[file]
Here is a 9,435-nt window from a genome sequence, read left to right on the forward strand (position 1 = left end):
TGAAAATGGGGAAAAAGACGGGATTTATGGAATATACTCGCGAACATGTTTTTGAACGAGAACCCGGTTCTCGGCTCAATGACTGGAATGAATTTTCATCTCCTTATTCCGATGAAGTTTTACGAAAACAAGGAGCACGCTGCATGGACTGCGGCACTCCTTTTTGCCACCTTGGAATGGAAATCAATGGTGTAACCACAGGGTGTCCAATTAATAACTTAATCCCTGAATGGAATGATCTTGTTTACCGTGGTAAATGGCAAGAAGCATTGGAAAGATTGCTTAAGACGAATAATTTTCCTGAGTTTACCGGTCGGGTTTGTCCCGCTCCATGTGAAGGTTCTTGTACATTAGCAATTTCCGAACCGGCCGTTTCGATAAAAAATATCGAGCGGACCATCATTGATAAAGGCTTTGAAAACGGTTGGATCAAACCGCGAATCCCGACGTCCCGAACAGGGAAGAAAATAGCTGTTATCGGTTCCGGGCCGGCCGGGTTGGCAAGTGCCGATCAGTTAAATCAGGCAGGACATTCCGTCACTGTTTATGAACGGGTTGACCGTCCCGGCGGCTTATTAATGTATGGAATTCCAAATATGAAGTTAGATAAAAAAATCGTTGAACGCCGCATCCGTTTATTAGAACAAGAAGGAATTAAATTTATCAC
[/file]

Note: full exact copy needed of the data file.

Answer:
Here is a 9,435-nt window from a genome sequence, read left to right on the forward strand (position 1 = left end):
TGAAAATGGGGAAAAAGACGGGATTTATGGAATATACTCGCGAACATGTTTTTGAACGAGAACCCGGTTCTCGGCTCAATGACTGGAATGAATTTTCATCTCCTTATTCCGATGAAGTTTTACGAAAACAAGGAGCACGCTGCATGGACTGCGGCACTCCTTTTTGCCACCTTGGAATGGAAATCAATGGTGTAACCACAGGGTGTCCAATTAATAACTTAATCCCTGAATGGAATGATCTTGTTTACCGTGGTAAATGGCAAGAAGCATTGGAAAGATTGCTTAAGACGAATAATTTTCCTGAGTTTACCGGTCGGGTTTGTCCCGCTCCATGTGAAGGTTCTTGTACATTAGCAATTTCCGAACCGGCCGTTTCGATAAAAAATATCGAGCGGACCATCATTGATAAAGGCTTTGAAAACGGTTGGATCAAACCGCGAATCCCGACGTCCCGAACAGGGAAGAAAATAGCTGTTATCGGTTCCGGGCCGGCCGGGTTGGCAAGTGCCGATCAGTTAAATCAGGCAGGACATTCCGTCACTGTTTATGAACGGGTTGACCGTCCCGGCGGCTTATTAATGTATGGAATTCCAAATATGAAGTTAGATAAAAAAATCGTTGAACGCCGCATCCGTTTATTAGAACAAGAAGGAATTAAATTTATCAC